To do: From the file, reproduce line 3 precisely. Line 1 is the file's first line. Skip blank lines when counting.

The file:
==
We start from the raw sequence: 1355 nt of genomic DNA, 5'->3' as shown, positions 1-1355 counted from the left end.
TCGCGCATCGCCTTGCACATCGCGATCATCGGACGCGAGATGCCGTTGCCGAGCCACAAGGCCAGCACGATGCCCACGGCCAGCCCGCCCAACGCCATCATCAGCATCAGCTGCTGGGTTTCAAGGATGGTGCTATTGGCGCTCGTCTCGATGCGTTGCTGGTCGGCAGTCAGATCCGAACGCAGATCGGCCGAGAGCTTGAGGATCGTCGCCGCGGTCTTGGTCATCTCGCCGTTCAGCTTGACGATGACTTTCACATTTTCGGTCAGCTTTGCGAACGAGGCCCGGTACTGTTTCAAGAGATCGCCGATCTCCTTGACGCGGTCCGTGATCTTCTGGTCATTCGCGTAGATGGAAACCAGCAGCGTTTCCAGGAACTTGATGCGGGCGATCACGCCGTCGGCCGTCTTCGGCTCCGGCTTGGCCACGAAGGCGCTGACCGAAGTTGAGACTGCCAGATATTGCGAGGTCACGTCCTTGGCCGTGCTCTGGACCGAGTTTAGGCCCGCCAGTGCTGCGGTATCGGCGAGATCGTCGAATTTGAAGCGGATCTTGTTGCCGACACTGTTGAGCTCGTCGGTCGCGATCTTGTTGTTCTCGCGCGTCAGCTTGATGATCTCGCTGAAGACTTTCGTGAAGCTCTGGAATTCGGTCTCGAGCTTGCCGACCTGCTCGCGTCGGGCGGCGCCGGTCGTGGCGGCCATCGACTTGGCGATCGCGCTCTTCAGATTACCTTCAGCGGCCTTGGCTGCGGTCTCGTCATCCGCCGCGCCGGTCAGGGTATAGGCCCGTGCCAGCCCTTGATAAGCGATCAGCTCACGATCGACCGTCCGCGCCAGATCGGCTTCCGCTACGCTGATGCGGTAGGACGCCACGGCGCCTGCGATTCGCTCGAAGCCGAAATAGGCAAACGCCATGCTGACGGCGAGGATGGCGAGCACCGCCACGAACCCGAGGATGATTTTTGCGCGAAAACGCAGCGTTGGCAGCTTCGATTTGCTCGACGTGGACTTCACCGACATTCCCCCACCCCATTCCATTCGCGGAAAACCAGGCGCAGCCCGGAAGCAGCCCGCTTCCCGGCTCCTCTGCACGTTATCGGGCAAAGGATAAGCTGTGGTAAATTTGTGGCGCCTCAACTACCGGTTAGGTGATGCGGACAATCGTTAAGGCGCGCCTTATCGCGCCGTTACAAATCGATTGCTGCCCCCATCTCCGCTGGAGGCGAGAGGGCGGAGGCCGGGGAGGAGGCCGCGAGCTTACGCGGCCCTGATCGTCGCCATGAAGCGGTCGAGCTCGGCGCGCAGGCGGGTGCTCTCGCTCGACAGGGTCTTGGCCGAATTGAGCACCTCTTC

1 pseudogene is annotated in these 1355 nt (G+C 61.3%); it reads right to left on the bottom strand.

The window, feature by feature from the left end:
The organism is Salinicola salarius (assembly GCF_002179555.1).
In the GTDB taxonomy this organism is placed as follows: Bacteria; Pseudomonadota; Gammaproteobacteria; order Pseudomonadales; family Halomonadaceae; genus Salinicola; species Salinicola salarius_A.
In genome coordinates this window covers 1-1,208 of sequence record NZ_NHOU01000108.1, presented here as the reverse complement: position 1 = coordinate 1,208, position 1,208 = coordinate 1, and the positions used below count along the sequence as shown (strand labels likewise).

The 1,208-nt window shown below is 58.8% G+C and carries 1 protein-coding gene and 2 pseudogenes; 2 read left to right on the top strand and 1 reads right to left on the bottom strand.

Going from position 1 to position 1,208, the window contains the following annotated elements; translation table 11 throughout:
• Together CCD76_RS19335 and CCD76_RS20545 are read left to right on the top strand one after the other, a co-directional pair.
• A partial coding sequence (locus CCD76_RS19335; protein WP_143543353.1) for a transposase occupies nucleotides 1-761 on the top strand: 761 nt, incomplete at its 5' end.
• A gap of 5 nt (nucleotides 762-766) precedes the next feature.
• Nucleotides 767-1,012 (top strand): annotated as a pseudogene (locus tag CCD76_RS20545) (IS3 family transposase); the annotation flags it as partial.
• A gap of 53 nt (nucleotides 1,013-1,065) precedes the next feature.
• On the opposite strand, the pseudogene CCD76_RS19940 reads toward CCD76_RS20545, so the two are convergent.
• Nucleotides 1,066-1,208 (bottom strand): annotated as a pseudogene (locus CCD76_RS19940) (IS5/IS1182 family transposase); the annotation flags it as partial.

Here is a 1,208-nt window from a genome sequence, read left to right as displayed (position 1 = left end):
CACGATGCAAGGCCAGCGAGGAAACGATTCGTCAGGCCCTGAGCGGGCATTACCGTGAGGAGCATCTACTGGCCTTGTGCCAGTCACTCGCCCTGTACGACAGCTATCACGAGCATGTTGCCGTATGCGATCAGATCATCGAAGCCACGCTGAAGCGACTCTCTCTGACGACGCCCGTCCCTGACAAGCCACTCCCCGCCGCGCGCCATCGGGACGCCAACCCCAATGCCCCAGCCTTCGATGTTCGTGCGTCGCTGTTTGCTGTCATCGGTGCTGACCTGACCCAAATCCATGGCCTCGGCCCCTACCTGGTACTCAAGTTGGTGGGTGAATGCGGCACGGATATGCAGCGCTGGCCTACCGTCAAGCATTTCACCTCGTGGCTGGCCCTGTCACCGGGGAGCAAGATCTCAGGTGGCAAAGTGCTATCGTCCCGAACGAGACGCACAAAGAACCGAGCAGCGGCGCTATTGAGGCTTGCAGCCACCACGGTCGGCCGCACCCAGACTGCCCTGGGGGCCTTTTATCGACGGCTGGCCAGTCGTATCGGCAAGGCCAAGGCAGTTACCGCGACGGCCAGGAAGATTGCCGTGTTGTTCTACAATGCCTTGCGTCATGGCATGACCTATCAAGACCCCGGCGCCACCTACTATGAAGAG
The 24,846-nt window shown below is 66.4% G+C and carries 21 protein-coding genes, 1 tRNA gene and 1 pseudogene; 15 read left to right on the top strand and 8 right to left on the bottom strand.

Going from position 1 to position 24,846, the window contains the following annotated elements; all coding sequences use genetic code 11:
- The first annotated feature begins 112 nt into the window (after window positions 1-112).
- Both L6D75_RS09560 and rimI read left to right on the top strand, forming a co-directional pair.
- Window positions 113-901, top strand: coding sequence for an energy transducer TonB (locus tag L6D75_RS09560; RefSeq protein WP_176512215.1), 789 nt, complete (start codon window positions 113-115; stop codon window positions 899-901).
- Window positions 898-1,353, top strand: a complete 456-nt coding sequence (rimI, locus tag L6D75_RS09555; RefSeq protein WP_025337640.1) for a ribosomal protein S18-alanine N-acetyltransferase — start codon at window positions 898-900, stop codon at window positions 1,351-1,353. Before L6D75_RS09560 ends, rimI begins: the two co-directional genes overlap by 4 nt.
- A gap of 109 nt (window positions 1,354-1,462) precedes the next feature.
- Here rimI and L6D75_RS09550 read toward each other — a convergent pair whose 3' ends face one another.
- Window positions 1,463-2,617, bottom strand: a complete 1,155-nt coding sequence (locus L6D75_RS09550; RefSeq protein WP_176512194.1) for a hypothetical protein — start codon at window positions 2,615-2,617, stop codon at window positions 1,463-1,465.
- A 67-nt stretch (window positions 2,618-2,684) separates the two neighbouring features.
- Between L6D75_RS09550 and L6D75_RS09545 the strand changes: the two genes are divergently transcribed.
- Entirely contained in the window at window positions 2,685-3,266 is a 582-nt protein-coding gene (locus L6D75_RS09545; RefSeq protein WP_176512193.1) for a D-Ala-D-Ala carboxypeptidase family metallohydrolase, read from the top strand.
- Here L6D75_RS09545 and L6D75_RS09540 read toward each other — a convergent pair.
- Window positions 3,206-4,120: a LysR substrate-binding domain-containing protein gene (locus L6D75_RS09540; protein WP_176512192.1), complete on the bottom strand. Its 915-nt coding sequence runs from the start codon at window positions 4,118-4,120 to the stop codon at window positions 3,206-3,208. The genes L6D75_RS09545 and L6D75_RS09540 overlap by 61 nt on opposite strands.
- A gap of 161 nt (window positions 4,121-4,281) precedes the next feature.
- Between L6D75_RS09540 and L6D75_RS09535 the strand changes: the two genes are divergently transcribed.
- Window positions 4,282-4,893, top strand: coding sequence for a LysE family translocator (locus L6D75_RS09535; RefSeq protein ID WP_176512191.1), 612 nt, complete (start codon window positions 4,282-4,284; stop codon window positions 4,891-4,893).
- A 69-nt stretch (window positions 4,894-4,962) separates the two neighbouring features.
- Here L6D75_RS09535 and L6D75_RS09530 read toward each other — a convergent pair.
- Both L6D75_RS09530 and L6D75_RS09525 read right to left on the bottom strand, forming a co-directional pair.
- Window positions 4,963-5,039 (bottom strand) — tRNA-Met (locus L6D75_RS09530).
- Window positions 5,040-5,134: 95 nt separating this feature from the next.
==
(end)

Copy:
1 pseudogene is annotated in these 1355 nt (G+C 61.3%); it reads right to left on the bottom strand.